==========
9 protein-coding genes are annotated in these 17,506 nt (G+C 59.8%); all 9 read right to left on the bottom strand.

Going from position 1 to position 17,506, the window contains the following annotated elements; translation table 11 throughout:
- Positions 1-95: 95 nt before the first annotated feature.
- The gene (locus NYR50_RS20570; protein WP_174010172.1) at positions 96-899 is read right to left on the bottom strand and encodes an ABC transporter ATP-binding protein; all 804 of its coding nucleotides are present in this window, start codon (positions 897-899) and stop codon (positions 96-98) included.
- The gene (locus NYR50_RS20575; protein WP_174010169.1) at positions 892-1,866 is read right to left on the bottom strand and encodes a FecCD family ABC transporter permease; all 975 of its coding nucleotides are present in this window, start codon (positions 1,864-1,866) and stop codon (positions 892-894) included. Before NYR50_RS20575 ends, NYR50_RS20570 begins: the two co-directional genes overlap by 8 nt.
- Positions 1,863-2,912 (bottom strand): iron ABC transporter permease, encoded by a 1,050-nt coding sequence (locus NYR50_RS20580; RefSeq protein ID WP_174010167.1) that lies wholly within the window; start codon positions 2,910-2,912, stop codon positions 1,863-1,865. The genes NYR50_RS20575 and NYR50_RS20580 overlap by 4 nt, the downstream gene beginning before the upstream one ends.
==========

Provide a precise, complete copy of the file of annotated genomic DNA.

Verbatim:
9 protein-coding genes are annotated in these 17,506 nt (G+C 59.8%); all 9 read right to left on the bottom strand.

Going from position 1 to position 17,506, the window contains the following annotated elements; translation table 11 throughout:
- Positions 1-95: 95 nt before the first annotated feature.
- The gene (locus NYR50_RS20570; protein WP_174010172.1) at positions 96-899 is read right to left on the bottom strand and encodes an ABC transporter ATP-binding protein; all 804 of its coding nucleotides are present in this window, start codon (positions 897-899) and stop codon (positions 96-98) included.
- The gene (locus NYR50_RS20575; protein WP_174010169.1) at positions 892-1,866 is read right to left on the bottom strand and encodes a FecCD family ABC transporter permease; all 975 of its coding nucleotides are present in this window, start codon (positions 1,864-1,866) and stop codon (positions 892-894) included. Before NYR50_RS20575 ends, NYR50_RS20570 begins: the two co-directional genes overlap by 8 nt.
- Positions 1,863-2,912 (bottom strand): iron ABC transporter permease, encoded by a 1,050-nt coding sequence (locus NYR50_RS20580; RefSeq protein ID WP_174010167.1) that lies wholly within the window; start codon positions 2,910-2,912, stop codon positions 1,863-1,865. The genes NYR50_RS20575 and NYR50_RS20580 overlap by 4 nt, the downstream gene beginning before the upstream one ends.